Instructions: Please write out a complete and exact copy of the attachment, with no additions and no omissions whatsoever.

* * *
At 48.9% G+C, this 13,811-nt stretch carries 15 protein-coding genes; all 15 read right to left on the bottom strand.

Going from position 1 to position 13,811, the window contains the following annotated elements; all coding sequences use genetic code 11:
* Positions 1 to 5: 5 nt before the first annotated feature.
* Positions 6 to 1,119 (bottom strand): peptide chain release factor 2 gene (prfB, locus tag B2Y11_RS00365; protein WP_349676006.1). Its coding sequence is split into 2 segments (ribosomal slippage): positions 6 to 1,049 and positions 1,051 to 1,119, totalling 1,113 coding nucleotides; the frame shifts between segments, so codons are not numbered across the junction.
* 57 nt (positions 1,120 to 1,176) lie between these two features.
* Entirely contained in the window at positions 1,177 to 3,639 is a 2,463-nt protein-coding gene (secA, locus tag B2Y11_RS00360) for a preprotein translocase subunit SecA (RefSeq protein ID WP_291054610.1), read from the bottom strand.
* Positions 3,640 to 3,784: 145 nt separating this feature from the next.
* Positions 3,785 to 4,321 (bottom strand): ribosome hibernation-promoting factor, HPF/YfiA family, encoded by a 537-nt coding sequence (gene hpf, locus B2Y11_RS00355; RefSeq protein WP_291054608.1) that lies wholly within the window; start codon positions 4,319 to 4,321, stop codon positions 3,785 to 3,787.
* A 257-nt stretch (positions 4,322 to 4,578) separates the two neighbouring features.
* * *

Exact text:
At 48.9% G+C, this 13,811-nt stretch carries 15 protein-coding genes; all 15 read right to left on the bottom strand.

Going from position 1 to position 13,811, the window contains the following annotated elements; all coding sequences use genetic code 11:
* Positions 1 to 5: 5 nt before the first annotated feature.
* Positions 6 to 1,119 (bottom strand): peptide chain release factor 2 gene (prfB, locus tag B2Y11_RS00365; protein WP_349676006.1). Its coding sequence is split into 2 segments (ribosomal slippage): positions 6 to 1,049 and positions 1,051 to 1,119, totalling 1,113 coding nucleotides; the frame shifts between segments, so codons are not numbered across the junction.
* 57 nt (positions 1,120 to 1,176) lie between these two features.
* Entirely contained in the window at positions 1,177 to 3,639 is a 2,463-nt protein-coding gene (secA, locus tag B2Y11_RS00360) for a preprotein translocase subunit SecA (RefSeq protein ID WP_291054610.1), read from the bottom strand.
* Positions 3,640 to 3,784: 145 nt separating this feature from the next.
* Positions 3,785 to 4,321 (bottom strand): ribosome hibernation-promoting factor, HPF/YfiA family, encoded by a 537-nt coding sequence (gene hpf, locus B2Y11_RS00355; RefSeq protein WP_291054608.1) that lies wholly within the window; start codon positions 4,319 to 4,321, stop codon positions 3,785 to 3,787.
* A 257-nt stretch (positions 4,322 to 4,578) separates the two neighbouring features.